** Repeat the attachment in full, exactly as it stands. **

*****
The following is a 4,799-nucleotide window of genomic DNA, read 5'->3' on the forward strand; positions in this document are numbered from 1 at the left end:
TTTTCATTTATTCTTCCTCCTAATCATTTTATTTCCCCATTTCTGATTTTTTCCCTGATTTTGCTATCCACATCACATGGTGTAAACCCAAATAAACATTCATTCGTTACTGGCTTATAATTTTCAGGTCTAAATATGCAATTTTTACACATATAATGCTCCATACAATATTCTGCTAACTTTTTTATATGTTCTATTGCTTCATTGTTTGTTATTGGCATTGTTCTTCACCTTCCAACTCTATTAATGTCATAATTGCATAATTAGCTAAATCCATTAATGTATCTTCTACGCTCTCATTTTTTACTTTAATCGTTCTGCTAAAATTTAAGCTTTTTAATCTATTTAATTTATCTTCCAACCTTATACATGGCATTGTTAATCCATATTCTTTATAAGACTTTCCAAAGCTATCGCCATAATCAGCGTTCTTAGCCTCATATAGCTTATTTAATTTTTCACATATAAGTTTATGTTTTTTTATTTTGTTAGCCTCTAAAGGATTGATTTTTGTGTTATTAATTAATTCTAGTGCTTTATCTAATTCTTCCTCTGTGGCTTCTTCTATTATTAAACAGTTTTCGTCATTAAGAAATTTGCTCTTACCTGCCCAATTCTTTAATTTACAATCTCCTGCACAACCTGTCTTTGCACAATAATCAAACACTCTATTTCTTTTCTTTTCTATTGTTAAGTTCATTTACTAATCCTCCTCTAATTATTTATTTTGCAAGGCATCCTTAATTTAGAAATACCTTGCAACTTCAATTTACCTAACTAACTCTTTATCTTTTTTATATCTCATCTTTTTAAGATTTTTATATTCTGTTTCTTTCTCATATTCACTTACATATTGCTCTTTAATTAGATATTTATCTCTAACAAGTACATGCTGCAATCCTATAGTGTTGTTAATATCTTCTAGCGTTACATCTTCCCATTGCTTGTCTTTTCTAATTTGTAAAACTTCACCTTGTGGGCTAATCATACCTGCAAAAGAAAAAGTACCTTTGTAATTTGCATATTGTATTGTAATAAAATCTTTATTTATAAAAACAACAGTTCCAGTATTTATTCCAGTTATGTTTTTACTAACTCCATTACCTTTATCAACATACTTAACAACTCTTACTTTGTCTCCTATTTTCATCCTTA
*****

The following is a 4,799-nucleotide window of genomic DNA, read 5'->3' on the forward strand; positions in this document are numbered from 1 at the left end:
TTTTCATTTATTCTTCCTCCTAATCATTTTATTTCCCCATTTCTGATTTTTTCCCTGATTTTGCTATCCACATCACATGGTGTAAACCCAAATAAACATTCATTCGTTACTGGCTTATAATTTTCAGGTCTAAATATGCAATTTTTACACATATAATGCTCCATACAATATTCTGCTAACTTTTTTATATGTTCTATTGCTTCATTGTTTGTTATTGGCATTGTTCTTCACCTTCCAACTCTATTAATGTCATAATTGCATAATTAGCTAAATCCATTAATGTATCTTCTACGCTCTCATTTTTTACTTTAATCGTTCTGCTAAAATTTAAGCTTTTTAATCTATTTAATTTATCTTCCAACCTTATACATGGCATTGTTAATCCATATTCTTTATAAGACTTTCCAAAGCTATCGCCATAATCAGCGTTCTTAGCCTCATATAGCTTATTTAATTTTTCACATATAAGTTTATGTTTTTTTATTTTGTTAGCCTCTAAAGGATTGATTTTTGTGTTATTAATTAATTCTAGTGCTTTATCTAATTCTTCCTCTGTGGCTTCTTCTATTATTAAACAGTTTTCGTCATTAAGAAATTTGCTCTTACCTGCCCAATTCTTTAATTTACAATCTCCTGCACAACCTGTCTTTGCACAATAATCAAACACTCTATTTCTTTTCTTTTCTATTGTTAAGTTCATTTACTAATCCTCCTCTAATTATTTATTTTGCAAGGCATCCTTAATTTAGAAATACCTTGCAACTTCAATTTACCTAACTAACTCTTTATCTTTTTTATATCTCATCTTTTTAAGATTTTTATATTCTGTTTCTTTCTCATATTCACTTACATATTGCTCTTTAATTAGATATTTATCTCTAACAAGTACATGCTGCAATCCTATAGTGTTGTTAATATCTTCTAGCGTTACATCTTCCCATTGCTTGTCTTTTCTAATTTGTAAAACTTCACCTTGTGGGCTAATCATACCTGCAAAAGAAAAAGTACCTTTGTAATTTGCATATTGTATTGTAATAAAATCTTTATTTATAAAAACAACAGTTCCAGTATTTATTCCAGTTATGTTTTTACTAACTCCATTACCTTTATCAACATACTTAACAACTCTTACTTTGTCTCCTATTTTCATCCTTA